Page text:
The Dallas Angel Network received positive press in late 2013 for the initial investments from its fund of more than $1 million. Built up over the previous several months, the Dallas Angel Network Fund I agreed in December to supply a local start-up company with more than $300,000 and planned to disburse subsequent rounds of funding to two additional emerging companies for similar amounts over the following year.
Like many of its fellow angel investment groups, the Dallas organization factors in several items when deciding on which start-ups to fund. It looks at the competence and solidity of existing executive teams and seeks a commitment to channel funds received into growth rather than initial-stage development. Additionally, it wants to see a track record of previous funding and posted revenues even if these are modest, and at least a developing exit plan.
If you are an emergent entrepreneur seeking angel investors, you should educate yourself regarding the way these funders do business.
While angel investors may be people who are already in a start-up founder’s circle of family and friends, many others are members of formally structured investment groups. In return for a later share in a company’s profitability, angel investors offer one-time seed capital or regular support to nourish a promising small company on its way up. Wealthy angel investors can be successful professionals such as physicians and attorneys, or they may be seasoned businesspeople. The typical angel investment provides funding of about $600,000.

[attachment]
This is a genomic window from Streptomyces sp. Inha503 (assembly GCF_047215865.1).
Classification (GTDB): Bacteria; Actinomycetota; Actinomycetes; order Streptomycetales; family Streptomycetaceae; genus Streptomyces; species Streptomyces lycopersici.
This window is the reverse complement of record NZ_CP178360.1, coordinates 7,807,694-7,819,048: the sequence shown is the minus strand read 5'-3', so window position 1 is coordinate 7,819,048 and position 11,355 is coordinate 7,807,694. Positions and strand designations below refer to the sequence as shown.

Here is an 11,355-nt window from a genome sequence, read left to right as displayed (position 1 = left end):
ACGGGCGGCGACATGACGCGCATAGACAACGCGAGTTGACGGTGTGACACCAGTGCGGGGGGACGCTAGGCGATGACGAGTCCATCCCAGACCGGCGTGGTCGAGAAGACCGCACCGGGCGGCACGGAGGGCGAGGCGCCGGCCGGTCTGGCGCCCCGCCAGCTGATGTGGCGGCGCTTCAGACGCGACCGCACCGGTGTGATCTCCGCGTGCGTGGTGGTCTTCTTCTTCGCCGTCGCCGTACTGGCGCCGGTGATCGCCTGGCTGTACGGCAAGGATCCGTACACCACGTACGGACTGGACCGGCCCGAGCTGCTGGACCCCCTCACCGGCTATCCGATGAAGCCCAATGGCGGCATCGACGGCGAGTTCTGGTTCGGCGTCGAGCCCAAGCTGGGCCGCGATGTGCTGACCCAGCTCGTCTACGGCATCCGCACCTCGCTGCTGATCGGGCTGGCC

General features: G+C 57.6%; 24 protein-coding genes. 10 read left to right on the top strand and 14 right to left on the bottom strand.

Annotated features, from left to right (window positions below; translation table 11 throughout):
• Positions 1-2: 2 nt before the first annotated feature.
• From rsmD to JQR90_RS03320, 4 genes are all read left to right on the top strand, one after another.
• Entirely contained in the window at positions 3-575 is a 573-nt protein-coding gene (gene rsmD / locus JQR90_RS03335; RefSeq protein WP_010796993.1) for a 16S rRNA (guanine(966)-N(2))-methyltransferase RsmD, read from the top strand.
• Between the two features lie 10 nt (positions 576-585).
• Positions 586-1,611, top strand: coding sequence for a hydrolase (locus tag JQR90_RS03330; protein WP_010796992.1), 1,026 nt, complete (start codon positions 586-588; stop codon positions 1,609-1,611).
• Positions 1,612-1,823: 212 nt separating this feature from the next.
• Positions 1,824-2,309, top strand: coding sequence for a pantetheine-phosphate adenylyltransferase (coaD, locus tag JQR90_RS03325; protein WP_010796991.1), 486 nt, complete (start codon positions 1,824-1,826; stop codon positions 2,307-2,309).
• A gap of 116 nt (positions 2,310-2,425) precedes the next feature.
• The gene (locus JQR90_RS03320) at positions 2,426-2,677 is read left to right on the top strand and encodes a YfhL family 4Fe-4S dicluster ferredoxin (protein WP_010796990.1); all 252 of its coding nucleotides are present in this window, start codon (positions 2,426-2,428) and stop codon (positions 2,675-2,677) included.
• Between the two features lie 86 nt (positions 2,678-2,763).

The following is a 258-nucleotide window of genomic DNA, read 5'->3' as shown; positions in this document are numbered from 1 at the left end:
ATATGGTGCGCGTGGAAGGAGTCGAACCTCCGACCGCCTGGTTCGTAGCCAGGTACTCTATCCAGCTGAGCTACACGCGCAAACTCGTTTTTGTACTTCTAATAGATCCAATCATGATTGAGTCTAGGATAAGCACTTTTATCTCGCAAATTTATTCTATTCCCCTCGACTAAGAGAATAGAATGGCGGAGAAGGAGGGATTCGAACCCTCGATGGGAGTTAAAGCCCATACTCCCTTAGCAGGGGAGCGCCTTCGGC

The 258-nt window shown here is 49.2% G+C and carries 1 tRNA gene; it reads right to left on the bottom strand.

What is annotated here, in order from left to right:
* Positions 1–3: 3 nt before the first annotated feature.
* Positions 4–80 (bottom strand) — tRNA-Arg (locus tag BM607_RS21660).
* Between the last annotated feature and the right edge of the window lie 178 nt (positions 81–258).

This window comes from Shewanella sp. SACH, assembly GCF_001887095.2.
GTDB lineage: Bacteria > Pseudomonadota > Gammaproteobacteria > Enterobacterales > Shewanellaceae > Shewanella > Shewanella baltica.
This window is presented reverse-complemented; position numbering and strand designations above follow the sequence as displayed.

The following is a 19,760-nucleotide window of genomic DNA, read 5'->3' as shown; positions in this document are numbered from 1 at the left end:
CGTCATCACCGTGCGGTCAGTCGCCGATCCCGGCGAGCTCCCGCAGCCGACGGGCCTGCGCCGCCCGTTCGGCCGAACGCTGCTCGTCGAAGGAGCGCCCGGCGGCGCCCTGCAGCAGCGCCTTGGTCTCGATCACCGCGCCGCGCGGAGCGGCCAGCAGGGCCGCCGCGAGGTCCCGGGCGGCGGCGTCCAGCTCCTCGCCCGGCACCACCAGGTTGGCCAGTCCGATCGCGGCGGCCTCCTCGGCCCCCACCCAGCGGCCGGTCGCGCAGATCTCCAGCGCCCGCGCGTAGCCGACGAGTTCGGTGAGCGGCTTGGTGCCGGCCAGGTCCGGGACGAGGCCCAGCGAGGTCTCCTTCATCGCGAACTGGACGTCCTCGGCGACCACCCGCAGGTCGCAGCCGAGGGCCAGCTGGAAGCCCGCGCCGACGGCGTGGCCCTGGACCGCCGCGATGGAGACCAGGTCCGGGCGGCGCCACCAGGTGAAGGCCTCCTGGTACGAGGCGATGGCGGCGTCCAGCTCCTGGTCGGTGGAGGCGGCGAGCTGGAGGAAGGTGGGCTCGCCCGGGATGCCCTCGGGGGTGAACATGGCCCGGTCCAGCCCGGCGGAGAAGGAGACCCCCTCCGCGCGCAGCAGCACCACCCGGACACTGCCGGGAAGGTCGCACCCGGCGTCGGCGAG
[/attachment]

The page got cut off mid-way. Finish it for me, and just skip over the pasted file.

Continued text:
An angel investor must meet the standards of the United States Securities and Exchange Commission. Each must earn an income of at least $200,000 annually and possess a net worth of $1 million or more. When an angel investor puts money into your corporation in return for equity, you will file documentation of the raised capital with the SEC.
Angel investors can provide the funding to take your venture to the next level and offer valuable mentoring for you as a new entrepreneur. Be aware that angels, like venture capitalists, want to realize return on investment. The downside of this is that you may need to sell to a larger company or make an initial public offering before you want to do so in order to provide such a return.